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U.N.: 2015 will be warmest year on record

Temperature data suggests western North America, and large parts of South America, Africa and southern and eastern Eurasia have witnessed to most dramatic heat spells.

By
Brooks Hays
A map shows the globe's average temperature between January and October of 2015, a stretch of high temps scientists all but guarantee will place 2015 as the hottest on record. Photo by World Meteorological Organization
A map shows the globe's average temperature between January and October of 2015, a stretch of high temps scientists all but guarantee will place 2015 as the hottest on record. Photo by World Meteorological Organization

GENEVA, Switzerland, Nov. 25 (UPI) -- There are still a few days left in November, but scientists with the United Nations are already willing to declare 2015 the hottest year on record.

The statement is second time this month the U.N.-sanctioned World Meteorological Organization has declared a major a climatic threshold breached.

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In early November, WMO scientists reported that for three months this spring the concentration of CO2 in the atmosphere averaged more than 400 parts per million, an all-time high. Now, U.N. scientists say Earth's average temperature is 1 degree Celsius hotter than pre-industrial temperatures.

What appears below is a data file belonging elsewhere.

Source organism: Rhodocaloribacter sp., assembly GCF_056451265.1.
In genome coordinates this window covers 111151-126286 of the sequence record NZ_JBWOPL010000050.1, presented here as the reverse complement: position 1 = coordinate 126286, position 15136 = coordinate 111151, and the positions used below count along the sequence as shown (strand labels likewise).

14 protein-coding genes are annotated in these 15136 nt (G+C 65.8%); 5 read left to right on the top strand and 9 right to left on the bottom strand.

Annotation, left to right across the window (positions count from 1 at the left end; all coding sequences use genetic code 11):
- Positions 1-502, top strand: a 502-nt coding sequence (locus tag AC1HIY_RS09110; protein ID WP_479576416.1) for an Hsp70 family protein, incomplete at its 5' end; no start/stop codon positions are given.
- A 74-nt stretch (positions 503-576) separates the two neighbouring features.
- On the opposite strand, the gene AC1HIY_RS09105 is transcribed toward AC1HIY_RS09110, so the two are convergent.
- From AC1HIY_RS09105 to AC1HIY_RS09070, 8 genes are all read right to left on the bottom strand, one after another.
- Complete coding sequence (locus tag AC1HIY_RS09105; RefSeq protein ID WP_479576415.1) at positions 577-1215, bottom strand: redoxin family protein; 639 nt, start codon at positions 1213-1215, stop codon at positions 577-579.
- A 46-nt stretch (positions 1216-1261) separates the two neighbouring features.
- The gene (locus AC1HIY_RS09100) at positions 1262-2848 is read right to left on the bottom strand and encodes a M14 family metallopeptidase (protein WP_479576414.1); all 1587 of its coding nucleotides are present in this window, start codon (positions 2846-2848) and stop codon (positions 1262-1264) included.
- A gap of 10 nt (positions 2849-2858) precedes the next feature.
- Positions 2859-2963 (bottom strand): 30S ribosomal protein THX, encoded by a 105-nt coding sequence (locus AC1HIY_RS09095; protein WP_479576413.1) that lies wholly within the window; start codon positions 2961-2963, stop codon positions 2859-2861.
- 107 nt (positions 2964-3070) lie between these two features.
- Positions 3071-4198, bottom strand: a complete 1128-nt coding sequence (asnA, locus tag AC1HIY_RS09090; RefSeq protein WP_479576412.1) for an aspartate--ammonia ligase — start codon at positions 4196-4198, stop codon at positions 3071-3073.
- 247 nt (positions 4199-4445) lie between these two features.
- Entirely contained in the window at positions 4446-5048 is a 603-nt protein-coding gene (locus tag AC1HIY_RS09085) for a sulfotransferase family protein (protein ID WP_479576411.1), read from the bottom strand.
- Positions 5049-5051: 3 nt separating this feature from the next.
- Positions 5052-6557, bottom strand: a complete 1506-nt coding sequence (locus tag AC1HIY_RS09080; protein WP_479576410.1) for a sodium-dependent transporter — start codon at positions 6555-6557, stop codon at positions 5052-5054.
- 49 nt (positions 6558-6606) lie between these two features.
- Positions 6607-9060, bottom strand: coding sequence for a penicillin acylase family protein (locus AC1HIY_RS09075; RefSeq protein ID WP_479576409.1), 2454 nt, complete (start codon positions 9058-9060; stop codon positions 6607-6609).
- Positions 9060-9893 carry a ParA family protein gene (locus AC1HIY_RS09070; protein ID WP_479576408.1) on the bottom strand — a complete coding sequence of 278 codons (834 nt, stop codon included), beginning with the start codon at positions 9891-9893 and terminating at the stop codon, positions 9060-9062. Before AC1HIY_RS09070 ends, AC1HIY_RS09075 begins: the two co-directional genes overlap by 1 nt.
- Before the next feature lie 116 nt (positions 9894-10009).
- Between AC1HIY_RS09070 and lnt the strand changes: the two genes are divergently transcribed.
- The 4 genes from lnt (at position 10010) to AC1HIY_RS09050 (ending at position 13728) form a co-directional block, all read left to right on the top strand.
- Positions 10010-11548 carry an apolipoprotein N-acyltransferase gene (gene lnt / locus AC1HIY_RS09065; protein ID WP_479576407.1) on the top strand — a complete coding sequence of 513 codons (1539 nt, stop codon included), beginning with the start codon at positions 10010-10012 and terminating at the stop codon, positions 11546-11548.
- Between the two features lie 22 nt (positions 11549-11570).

Scientists also declared 2011 to 2015 the hottest five-year period on record.

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"The state of the global climate in 2015 will make history as for a number of reasons," WMO Secretary-General Michel Jarraud said in a press release. "Levels of greenhouse gases in the atmosphere reached new highs."

"2015 is likely to be the hottest year on record, with ocean surface temperatures at the highest level since measurements began," Jarraud continued. "It is probable that the 1 degree Celsius threshold will be crossed. This is all bad news for the planet."

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The declaration comes in the form of a "preliminary statement," as the organization's full report on both 2015 and the last five years won't be released until after the Paris climate talks.

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Temperature data suggests western North America, and large parts of South America, Africa and southern and eastern Eurasia have witnessed the most dramatic heat spells.

The statement also linked the warming planet to stronger storms, more dramatic droughts and rising sea levels. Global sea level averages during the first half of the year were the highest since records began in 1993.

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